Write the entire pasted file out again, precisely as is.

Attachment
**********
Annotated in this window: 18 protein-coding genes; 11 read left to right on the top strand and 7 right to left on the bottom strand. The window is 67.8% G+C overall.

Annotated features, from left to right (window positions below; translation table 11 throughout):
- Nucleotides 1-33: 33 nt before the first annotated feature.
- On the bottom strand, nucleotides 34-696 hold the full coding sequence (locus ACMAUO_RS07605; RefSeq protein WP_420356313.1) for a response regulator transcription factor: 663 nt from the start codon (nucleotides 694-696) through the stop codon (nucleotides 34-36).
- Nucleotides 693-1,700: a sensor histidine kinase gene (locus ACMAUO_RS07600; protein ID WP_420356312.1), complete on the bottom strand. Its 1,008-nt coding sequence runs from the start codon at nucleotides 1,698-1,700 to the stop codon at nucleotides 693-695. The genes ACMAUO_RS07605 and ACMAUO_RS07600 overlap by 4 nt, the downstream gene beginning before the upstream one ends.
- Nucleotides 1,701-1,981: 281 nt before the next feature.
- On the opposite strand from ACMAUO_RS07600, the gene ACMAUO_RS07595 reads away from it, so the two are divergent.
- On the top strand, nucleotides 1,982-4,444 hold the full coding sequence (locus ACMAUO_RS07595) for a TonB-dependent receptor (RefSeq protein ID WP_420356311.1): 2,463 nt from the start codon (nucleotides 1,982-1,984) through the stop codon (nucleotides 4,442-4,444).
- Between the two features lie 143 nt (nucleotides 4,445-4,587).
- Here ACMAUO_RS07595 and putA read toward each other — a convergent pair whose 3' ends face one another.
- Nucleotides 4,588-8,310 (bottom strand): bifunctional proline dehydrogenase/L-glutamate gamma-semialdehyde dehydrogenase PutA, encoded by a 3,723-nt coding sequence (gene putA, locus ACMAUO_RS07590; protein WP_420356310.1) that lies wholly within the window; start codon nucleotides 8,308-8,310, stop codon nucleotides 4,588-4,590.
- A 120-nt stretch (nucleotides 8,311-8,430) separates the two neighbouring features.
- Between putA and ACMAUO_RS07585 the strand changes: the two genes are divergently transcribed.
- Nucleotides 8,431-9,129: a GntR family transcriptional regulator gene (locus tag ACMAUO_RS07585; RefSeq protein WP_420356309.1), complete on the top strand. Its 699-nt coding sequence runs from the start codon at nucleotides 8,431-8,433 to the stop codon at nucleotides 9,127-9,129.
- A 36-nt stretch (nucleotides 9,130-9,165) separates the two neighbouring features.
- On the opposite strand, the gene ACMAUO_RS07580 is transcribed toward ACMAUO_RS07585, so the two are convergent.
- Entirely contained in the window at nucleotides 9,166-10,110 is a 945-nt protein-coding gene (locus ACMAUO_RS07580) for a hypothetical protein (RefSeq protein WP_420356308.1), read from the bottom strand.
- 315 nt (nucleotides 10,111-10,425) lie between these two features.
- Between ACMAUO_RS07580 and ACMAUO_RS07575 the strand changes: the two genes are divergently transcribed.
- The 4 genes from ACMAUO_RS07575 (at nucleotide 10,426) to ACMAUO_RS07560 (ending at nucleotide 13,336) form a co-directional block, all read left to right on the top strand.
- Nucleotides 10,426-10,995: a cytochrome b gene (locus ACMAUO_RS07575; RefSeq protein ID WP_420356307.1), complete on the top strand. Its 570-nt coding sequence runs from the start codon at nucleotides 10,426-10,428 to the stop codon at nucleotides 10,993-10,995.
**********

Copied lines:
Annotated in this window: 18 protein-coding genes; 11 read left to right on the top strand and 7 right to left on the bottom strand. The window is 67.8% G+C overall.

Annotated features, from left to right (window positions below; translation table 11 throughout):
- Nucleotides 1-33: 33 nt before the first annotated feature.
- On the bottom strand, nucleotides 34-696 hold the full coding sequence (locus ACMAUO_RS07605; RefSeq protein WP_420356313.1) for a response regulator transcription factor: 663 nt from the start codon (nucleotides 694-696) through the stop codon (nucleotides 34-36).
- Nucleotides 693-1,700: a sensor histidine kinase gene (locus ACMAUO_RS07600; protein ID WP_420356312.1), complete on the bottom strand. Its 1,008-nt coding sequence runs from the start codon at nucleotides 1,698-1,700 to the stop codon at nucleotides 693-695. The genes ACMAUO_RS07605 and ACMAUO_RS07600 overlap by 4 nt, the downstream gene beginning before the upstream one ends.
- Nucleotides 1,701-1,981: 281 nt before the next feature.
- On the opposite strand from ACMAUO_RS07600, the gene ACMAUO_RS07595 reads away from it, so the two are divergent.
- On the top strand, nucleotides 1,982-4,444 hold the full coding sequence (locus ACMAUO_RS07595) for a TonB-dependent receptor (RefSeq protein ID WP_420356311.1): 2,463 nt from the start codon (nucleotides 1,982-1,984) through the stop codon (nucleotides 4,442-4,444).
- Between the two features lie 143 nt (nucleotides 4,445-4,587).
- Here ACMAUO_RS07595 and putA read toward each other — a convergent pair whose 3' ends face one another.
- Nucleotides 4,588-8,310 (bottom strand): bifunctional proline dehydrogenase/L-glutamate gamma-semialdehyde dehydrogenase PutA, encoded by a 3,723-nt coding sequence (gene putA, locus ACMAUO_RS07590; protein WP_420356310.1) that lies wholly within the window; start codon nucleotides 8,308-8,310, stop codon nucleotides 4,588-4,590.
- A 120-nt stretch (nucleotides 8,311-8,430) separates the two neighbouring features.
- Between putA and ACMAUO_RS07585 the strand changes: the two genes are divergently transcribed.
- Nucleotides 8,431-9,129: a GntR family transcriptional regulator gene (locus tag ACMAUO_RS07585; RefSeq protein WP_420356309.1), complete on the top strand. Its 699-nt coding sequence runs from the start codon at nucleotides 8,431-8,433 to the stop codon at nucleotides 9,127-9,129.
- A 36-nt stretch (nucleotides 9,130-9,165) separates the two neighbouring features.
- On the opposite strand, the gene ACMAUO_RS07580 is transcribed toward ACMAUO_RS07585, so the two are convergent.
- Entirely contained in the window at nucleotides 9,166-10,110 is a 945-nt protein-coding gene (locus ACMAUO_RS07580) for a hypothetical protein (RefSeq protein WP_420356308.1), read from the bottom strand.
- 315 nt (nucleotides 10,111-10,425) lie between these two features.
- Between ACMAUO_RS07580 and ACMAUO_RS07575 the strand changes: the two genes are divergently transcribed.
- The 4 genes from ACMAUO_RS07575 (at nucleotide 10,426) to ACMAUO_RS07560 (ending at nucleotide 13,336) form a co-directional block, all read left to right on the top strand.
- Nucleotides 10,426-10,995: a cytochrome b gene (locus ACMAUO_RS07575; RefSeq protein ID WP_420356307.1), complete on the top strand. Its 570-nt coding sequence runs from the start codon at nucleotides 10,426-10,428 to the stop codon at nucleotides 10,993-10,995.